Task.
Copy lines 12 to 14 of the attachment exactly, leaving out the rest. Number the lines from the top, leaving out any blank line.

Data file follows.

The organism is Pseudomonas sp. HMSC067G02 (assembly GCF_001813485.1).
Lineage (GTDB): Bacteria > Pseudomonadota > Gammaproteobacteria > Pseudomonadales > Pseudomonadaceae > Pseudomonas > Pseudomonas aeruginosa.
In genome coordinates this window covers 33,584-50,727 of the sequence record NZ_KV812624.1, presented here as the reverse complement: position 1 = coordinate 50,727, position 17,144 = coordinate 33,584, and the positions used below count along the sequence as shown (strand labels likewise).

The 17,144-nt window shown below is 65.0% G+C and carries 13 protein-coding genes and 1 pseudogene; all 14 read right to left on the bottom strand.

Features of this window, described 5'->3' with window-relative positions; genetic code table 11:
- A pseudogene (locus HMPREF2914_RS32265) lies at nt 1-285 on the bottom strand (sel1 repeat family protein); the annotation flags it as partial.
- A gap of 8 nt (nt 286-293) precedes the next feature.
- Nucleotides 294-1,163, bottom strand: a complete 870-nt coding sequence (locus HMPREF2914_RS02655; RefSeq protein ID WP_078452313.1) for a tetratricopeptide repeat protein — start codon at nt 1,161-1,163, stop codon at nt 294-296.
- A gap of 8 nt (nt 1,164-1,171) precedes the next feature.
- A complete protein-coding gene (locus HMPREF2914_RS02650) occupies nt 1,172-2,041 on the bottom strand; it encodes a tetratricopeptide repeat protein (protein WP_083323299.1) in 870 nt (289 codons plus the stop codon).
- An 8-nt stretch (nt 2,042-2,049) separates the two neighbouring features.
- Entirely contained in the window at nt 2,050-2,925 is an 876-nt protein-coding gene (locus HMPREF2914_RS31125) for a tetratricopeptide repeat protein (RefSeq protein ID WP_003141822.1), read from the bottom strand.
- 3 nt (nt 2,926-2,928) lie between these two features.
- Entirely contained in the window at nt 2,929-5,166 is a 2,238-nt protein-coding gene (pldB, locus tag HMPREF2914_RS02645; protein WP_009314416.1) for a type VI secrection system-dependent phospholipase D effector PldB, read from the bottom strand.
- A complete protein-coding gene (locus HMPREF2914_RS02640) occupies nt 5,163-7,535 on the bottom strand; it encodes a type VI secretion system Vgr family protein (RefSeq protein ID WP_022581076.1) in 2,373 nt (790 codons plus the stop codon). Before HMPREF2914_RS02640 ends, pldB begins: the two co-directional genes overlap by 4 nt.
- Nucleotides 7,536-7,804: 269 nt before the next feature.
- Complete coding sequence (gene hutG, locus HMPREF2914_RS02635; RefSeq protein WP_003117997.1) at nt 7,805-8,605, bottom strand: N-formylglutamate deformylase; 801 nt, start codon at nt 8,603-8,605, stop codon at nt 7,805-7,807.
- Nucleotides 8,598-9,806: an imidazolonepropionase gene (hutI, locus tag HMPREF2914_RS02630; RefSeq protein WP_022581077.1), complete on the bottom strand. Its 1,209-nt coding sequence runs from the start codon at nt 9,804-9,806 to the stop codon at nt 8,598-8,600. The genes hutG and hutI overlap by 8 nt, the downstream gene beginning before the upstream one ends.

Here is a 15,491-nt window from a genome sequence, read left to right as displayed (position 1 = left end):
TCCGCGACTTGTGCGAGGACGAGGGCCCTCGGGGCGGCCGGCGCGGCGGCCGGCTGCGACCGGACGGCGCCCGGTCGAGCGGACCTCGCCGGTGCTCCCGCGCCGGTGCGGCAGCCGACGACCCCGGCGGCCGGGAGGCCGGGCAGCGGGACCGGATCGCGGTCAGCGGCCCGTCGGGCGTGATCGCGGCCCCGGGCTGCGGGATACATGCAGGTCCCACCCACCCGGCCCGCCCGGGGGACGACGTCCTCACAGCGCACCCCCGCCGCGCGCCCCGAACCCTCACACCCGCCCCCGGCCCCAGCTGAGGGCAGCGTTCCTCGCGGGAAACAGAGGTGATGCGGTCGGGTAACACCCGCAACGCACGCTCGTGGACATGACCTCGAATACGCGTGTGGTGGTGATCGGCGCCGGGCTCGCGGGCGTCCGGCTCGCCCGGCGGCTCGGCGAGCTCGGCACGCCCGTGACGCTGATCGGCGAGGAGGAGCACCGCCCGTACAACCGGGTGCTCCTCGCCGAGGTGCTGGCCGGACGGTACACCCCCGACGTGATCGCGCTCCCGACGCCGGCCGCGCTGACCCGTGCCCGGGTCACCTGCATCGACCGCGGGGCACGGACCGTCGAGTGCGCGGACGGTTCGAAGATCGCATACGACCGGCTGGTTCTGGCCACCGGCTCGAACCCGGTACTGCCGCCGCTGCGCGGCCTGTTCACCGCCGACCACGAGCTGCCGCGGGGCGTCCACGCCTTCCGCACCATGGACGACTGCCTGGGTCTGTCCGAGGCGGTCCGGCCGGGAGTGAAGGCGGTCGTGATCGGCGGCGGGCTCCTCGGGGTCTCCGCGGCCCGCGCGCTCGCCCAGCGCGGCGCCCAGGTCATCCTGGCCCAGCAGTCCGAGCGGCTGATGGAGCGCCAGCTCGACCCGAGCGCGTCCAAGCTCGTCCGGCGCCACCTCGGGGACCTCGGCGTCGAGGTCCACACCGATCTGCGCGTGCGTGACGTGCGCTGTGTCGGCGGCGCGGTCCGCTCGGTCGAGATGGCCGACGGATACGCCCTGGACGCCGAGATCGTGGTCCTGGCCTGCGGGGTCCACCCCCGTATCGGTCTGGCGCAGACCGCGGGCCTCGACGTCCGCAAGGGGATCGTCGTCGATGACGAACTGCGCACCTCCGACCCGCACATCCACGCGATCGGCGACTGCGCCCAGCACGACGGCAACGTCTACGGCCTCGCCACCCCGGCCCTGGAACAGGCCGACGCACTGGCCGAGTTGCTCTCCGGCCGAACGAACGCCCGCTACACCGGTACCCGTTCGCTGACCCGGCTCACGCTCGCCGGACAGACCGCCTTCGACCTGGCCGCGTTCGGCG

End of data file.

- Entirely contained in the window at nt 2,050-2,925 is an 876-nt protein-coding gene (locus HMPREF2914_RS31125) for a tetratricopeptide repeat protein (RefSeq protein ID WP_003141822.1), read from the bottom strand.
- 3 nt (nt 2,926-2,928) lie between these two features.
- Entirely contained in the window at nt 2,929-5,166 is a 2,238-nt protein-coding gene (pldB, locus tag HMPREF2914_RS02645; protein WP_009314416.1) for a type VI secrection system-dependent phospholipase D effector PldB, read from the bottom strand.